By Professor Ian Findlay, President and Vice-Chancellor, University of Puthisastra
Good leadership is one of those things that everyone knows what it is when they see it but find it difficult to pinpoint exactly what it is other than banal generalities such as “being authentic” or “doing the right thing”. It's also often invisible, like a well-oiled machine.
However, the opposite applies to bad leadership, which we only hear about when a thing goes wrong. I’m sure we have all experienced bad leadership and can point to many (perhaps personal) examples of toxic cultures where leaders are feared rather than respected, morale is low, no vision, apathy is rampant and bad behaviour is tolerated.
Of course, there are many leadership models, each with its pros and cons:
1. Transformational: Creates strong vision. Arguably the best model, big picture but often deficient in important details or operational matters as well as individual staff needs. Often the devil is in the detail, and if the big picture is too big without plan or support, it will fail no matter how great the vision is.
2. Transactional: Straightforward rewards-based model. Short-term rewards (bonus etc.) an d consequences. It can be very effective for short-term individual tasks but discourages innovation and long-term planning
3. Servant/people first: Focus primarily on staff needs, mentorship, coaching etc. It can build staff satisfaction but can be very draining long term. It can lose sight of company goals.
4. Autocratic: Essential when quick, urgent decisions are needed but can leave others disengaged
5. Democratic: Seek many opinions before making decisions. Encourages engagement, creativity and innovation but can be very time-intensive and lengthy decision-making months.
6. Laissez-Faire: Passive leadership, allowing staff to work things out by themselves. It can work very well with motivated, empowered staff but can lead to chaos without structure.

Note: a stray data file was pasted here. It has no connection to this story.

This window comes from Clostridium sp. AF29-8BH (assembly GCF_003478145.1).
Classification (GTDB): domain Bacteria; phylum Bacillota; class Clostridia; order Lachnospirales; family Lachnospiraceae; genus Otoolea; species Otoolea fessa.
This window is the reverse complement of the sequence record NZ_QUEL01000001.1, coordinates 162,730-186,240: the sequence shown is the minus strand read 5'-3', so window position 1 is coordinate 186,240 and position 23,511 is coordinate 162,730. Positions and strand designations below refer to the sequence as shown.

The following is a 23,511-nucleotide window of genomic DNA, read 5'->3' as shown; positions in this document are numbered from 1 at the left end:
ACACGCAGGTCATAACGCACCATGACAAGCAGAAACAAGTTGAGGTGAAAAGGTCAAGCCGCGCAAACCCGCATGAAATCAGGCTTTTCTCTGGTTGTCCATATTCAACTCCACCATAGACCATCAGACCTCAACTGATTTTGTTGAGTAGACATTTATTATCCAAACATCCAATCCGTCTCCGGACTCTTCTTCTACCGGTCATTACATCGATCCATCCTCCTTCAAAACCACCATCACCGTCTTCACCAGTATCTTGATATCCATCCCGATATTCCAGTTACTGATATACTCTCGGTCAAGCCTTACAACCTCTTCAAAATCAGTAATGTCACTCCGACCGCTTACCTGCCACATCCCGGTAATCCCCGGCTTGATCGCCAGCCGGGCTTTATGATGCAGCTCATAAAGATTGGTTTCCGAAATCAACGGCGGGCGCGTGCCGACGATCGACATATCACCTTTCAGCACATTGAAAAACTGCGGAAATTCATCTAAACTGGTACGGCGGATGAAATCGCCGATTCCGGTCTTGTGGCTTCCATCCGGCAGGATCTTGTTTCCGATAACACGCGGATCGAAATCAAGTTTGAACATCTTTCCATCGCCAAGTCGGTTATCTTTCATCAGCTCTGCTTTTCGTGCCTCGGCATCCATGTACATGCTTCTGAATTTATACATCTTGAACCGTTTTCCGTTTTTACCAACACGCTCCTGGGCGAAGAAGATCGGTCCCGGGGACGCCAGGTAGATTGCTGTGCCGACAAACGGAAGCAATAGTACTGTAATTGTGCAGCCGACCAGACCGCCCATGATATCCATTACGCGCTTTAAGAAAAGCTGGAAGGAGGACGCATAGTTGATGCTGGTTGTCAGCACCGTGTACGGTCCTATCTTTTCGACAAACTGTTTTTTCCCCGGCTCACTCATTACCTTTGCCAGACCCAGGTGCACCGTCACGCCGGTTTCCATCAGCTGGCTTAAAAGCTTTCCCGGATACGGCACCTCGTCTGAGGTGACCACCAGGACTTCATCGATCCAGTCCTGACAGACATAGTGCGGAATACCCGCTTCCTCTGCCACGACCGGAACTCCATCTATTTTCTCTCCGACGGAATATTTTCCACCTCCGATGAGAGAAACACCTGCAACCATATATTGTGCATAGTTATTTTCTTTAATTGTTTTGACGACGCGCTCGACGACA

7. Bureaucratic: Strictly follow the rules with little flexibility. Works very well in highly regulated environments, e.g. finance and health, where small deviations can lead to serious repercussions. But can be very frustrating, stifles innovation and can be disempowering.
8. Charismatic: Needs charm and magnetic personality to turn staff into “disciples” and maximise staff engagement. But can be self-absorbed, domineering and selfish and resistant to other ideas
9. Driven: Driven to get results. Works very well for short-term goals but is not sustainable and can rapidly lead to burn-out of the leader and the entire team
10. Ethical/fairness: Similar to the servant but more societal. Develops large levels of trust, goodwill and staff engagement. Focussed on values, beliefs, and behaviours but can be difficult to manage as there is no single objective measurement of fairness etc.–what may be ethical to some may not be to others. It can be time intensive and result in lengthy decision-making. This can limit development opportunities.
Of course, the answer isn’t a single approach, it’s entirely contextual. The best leaders must be highly flexible and adapt their leadership styles depending on circumstances. For example, a leader may be naturally transformational but will need to be autocratic in crises, sympathetic, and servant/people focussed when motivating individual staff or democratic when creativity and innovation are required.
And, of course, we haven’t yet touched on management styles and the extensive literature on what management is and the differences between leadership and management.
In general, the main differences are:
• Leaders create and inspire the vision; managers make it happen
• Leaders are ideas focused; managers are action focussed
• Leaders inspire others to do their best (discretionary effort), whereas managers manage time
• Leaders manage the future, managers lead the present.
• Leaders shape culture, managers reinforce it.
The best leaders recognise that just as leadership styles adapt to circumstance, leadership and management skills must also overlap.